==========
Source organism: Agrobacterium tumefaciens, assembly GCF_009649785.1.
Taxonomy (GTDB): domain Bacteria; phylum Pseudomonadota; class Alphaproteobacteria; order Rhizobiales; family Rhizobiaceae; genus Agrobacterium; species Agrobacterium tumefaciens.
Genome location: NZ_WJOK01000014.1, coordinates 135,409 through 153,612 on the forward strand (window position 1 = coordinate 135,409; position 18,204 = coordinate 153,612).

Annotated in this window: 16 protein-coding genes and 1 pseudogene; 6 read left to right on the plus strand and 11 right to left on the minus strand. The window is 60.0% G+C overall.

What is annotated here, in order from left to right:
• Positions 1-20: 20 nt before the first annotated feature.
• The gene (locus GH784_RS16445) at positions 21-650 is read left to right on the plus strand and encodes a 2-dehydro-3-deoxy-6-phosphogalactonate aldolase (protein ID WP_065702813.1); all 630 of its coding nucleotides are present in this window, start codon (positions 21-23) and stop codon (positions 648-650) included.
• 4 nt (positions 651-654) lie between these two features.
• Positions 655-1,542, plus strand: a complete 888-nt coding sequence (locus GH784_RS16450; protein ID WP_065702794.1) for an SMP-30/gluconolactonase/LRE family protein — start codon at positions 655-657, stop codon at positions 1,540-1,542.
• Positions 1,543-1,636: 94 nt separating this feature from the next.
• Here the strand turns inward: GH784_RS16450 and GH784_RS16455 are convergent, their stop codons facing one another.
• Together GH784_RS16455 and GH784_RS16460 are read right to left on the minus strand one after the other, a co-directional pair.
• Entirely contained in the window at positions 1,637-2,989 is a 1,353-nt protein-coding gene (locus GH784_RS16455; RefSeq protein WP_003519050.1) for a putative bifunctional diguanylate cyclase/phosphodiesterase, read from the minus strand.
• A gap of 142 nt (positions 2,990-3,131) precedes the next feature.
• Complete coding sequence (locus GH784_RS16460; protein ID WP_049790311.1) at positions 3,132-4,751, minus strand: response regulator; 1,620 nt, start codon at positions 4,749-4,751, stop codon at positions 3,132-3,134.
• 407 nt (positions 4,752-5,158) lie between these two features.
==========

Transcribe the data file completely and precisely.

Source organism: Agrobacterium tumefaciens, assembly GCF_009649785.1.
Taxonomy (GTDB): domain Bacteria; phylum Pseudomonadota; class Alphaproteobacteria; order Rhizobiales; family Rhizobiaceae; genus Agrobacterium; species Agrobacterium tumefaciens.
Genome location: NZ_WJOK01000014.1, coordinates 135,409 through 153,612 on the forward strand (window position 1 = coordinate 135,409; position 18,204 = coordinate 153,612).

Annotated in this window: 16 protein-coding genes and 1 pseudogene; 6 read left to right on the plus strand and 11 right to left on the minus strand. The window is 60.0% G+C overall.

What is annotated here, in order from left to right:
• Positions 1-20: 20 nt before the first annotated feature.
• The gene (locus GH784_RS16445) at positions 21-650 is read left to right on the plus strand and encodes a 2-dehydro-3-deoxy-6-phosphogalactonate aldolase (protein ID WP_065702813.1); all 630 of its coding nucleotides are present in this window, start codon (positions 21-23) and stop codon (positions 648-650) included.
• 4 nt (positions 651-654) lie between these two features.
• Positions 655-1,542, plus strand: a complete 888-nt coding sequence (locus GH784_RS16450; protein ID WP_065702794.1) for an SMP-30/gluconolactonase/LRE family protein — start codon at positions 655-657, stop codon at positions 1,540-1,542.
• Positions 1,543-1,636: 94 nt separating this feature from the next.
• Here the strand turns inward: GH784_RS16450 and GH784_RS16455 are convergent, their stop codons facing one another.
• Together GH784_RS16455 and GH784_RS16460 are read right to left on the minus strand one after the other, a co-directional pair.
• Entirely contained in the window at positions 1,637-2,989 is a 1,353-nt protein-coding gene (locus GH784_RS16455; RefSeq protein WP_003519050.1) for a putative bifunctional diguanylate cyclase/phosphodiesterase, read from the minus strand.
• A gap of 142 nt (positions 2,990-3,131) precedes the next feature.
• Complete coding sequence (locus GH784_RS16460; protein ID WP_049790311.1) at positions 3,132-4,751, minus strand: response regulator; 1,620 nt, start codon at positions 4,749-4,751, stop codon at positions 3,132-3,134.
• 407 nt (positions 4,752-5,158) lie between these two features.